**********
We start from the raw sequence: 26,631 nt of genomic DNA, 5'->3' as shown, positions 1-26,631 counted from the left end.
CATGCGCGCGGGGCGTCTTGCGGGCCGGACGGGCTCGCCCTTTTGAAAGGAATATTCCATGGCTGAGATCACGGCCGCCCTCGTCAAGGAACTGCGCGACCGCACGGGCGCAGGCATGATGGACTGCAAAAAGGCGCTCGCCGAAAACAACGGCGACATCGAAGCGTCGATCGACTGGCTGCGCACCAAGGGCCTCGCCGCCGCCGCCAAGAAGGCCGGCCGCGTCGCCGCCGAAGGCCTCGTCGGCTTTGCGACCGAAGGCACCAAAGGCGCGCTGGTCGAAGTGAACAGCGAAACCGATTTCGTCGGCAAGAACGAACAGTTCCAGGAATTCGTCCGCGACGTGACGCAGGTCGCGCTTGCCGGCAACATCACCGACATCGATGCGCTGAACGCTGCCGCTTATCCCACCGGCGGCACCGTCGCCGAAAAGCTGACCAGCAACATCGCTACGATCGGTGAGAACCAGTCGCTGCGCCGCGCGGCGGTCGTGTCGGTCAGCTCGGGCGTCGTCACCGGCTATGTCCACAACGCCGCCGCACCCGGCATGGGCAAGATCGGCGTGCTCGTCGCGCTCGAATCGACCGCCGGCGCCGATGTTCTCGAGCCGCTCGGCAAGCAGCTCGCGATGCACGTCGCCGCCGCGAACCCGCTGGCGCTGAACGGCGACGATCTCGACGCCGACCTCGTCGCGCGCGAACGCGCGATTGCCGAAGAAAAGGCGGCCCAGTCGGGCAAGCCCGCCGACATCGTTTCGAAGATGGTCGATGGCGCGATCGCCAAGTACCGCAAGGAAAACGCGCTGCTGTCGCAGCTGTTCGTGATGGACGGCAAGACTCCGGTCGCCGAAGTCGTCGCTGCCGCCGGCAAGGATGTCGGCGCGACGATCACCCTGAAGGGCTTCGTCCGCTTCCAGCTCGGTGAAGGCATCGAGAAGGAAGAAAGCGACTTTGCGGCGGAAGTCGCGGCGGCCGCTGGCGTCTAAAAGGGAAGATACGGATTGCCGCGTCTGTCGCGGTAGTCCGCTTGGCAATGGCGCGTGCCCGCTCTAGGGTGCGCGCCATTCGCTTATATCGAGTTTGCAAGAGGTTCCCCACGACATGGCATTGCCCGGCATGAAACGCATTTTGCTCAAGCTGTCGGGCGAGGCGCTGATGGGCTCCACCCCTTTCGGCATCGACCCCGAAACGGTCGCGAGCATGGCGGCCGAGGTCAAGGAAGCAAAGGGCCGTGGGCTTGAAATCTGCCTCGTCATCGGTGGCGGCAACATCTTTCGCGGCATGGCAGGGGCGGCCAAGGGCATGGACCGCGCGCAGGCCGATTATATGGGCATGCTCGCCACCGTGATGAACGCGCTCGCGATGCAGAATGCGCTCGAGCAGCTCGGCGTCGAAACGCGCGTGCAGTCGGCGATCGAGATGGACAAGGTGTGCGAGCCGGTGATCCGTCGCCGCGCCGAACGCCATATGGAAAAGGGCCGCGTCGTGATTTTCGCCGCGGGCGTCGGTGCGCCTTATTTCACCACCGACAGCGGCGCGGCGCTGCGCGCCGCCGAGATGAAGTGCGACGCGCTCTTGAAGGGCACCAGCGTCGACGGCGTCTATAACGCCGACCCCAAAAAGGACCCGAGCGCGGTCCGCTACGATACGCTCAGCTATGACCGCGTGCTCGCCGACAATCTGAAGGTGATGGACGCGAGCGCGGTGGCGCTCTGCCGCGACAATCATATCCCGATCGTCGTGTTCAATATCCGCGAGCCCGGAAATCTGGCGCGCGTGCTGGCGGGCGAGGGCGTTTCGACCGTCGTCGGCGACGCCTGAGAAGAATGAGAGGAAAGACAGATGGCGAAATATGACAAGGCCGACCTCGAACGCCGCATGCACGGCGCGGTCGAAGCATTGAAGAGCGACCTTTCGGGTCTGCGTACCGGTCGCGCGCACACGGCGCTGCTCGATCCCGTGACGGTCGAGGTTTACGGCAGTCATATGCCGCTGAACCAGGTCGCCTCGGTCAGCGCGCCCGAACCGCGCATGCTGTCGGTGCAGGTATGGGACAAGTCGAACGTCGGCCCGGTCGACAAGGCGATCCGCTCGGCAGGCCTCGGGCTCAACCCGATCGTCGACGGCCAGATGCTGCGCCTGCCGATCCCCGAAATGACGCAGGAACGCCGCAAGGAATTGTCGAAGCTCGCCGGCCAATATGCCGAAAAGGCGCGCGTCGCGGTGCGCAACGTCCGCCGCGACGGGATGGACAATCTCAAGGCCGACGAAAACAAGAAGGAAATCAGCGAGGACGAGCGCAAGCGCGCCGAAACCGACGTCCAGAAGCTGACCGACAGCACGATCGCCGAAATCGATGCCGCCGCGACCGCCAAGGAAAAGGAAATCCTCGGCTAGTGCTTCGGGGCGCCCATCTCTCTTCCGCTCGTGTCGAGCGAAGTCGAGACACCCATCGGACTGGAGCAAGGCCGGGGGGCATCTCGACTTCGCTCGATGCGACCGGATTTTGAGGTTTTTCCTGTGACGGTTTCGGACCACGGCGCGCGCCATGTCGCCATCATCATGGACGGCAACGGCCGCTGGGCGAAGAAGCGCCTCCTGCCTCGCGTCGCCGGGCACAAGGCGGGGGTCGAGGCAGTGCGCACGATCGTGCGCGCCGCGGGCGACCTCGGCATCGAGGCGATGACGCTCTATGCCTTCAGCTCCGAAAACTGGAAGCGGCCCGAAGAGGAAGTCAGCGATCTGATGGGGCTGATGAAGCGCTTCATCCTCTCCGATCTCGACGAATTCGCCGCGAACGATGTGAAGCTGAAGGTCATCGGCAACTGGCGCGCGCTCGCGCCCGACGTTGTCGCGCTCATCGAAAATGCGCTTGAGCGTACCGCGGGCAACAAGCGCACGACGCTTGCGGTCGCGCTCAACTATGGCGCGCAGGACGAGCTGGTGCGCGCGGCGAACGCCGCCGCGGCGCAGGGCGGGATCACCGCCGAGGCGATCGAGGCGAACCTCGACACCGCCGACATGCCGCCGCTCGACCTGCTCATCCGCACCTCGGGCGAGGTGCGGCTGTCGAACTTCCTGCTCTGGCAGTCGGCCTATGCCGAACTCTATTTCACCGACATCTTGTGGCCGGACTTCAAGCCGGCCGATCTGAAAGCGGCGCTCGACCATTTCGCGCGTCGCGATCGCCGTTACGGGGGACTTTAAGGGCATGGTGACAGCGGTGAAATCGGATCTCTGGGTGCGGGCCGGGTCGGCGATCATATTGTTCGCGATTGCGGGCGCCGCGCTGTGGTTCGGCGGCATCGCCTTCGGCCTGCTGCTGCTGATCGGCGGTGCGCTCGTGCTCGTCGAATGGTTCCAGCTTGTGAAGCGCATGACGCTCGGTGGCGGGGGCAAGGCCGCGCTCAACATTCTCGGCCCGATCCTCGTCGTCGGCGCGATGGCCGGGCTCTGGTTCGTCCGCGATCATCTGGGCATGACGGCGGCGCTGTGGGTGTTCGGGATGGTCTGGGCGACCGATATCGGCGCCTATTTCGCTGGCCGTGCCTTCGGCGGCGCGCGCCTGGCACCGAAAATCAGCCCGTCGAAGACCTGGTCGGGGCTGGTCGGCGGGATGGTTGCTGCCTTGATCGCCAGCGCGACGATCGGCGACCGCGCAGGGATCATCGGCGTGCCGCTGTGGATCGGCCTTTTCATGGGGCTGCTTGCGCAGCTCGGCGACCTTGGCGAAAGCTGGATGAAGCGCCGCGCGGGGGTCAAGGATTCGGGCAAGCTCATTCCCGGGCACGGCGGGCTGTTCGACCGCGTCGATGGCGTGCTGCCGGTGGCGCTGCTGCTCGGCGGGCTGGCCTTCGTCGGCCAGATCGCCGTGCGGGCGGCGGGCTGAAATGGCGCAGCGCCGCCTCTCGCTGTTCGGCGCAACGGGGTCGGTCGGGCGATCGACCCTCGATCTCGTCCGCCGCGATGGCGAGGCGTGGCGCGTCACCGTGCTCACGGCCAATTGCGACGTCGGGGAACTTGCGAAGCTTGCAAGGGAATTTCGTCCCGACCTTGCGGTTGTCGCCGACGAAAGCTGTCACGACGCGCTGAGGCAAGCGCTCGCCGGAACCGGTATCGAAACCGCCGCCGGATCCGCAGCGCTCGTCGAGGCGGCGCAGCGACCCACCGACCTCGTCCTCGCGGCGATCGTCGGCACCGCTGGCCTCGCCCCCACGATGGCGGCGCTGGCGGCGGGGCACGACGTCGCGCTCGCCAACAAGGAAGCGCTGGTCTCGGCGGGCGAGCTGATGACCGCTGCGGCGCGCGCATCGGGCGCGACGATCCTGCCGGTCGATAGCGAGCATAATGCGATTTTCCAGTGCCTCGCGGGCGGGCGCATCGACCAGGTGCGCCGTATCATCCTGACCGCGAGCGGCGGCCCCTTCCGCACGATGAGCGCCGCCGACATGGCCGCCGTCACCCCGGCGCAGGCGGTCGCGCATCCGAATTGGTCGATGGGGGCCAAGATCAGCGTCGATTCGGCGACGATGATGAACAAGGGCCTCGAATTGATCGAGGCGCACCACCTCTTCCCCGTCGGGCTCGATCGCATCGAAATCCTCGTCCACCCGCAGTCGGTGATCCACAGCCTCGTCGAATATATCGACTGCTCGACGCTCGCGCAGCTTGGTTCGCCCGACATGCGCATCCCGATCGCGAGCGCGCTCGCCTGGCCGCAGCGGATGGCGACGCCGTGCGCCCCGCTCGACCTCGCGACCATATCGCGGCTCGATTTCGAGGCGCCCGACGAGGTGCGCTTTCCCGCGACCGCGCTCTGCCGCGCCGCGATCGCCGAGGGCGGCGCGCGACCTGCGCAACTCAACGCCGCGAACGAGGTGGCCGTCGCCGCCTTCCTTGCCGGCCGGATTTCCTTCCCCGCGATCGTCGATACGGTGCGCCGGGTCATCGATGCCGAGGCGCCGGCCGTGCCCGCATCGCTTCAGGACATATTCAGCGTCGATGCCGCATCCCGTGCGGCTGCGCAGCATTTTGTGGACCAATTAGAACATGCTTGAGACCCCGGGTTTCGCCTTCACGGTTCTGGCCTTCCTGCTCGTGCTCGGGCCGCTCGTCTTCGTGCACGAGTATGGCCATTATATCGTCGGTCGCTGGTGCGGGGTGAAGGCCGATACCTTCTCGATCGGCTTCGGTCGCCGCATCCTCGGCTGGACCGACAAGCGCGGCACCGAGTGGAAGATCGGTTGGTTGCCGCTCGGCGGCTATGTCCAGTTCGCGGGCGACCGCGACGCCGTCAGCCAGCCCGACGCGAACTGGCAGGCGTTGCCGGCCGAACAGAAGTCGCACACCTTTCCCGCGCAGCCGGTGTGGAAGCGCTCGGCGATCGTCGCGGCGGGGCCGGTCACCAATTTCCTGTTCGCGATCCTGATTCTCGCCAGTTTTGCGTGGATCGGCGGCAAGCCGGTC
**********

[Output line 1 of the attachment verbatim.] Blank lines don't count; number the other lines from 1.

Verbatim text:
We start from the raw sequence: 26,631 nt of genomic DNA, 5'->3' as shown, positions 1-26,631 counted from the left end.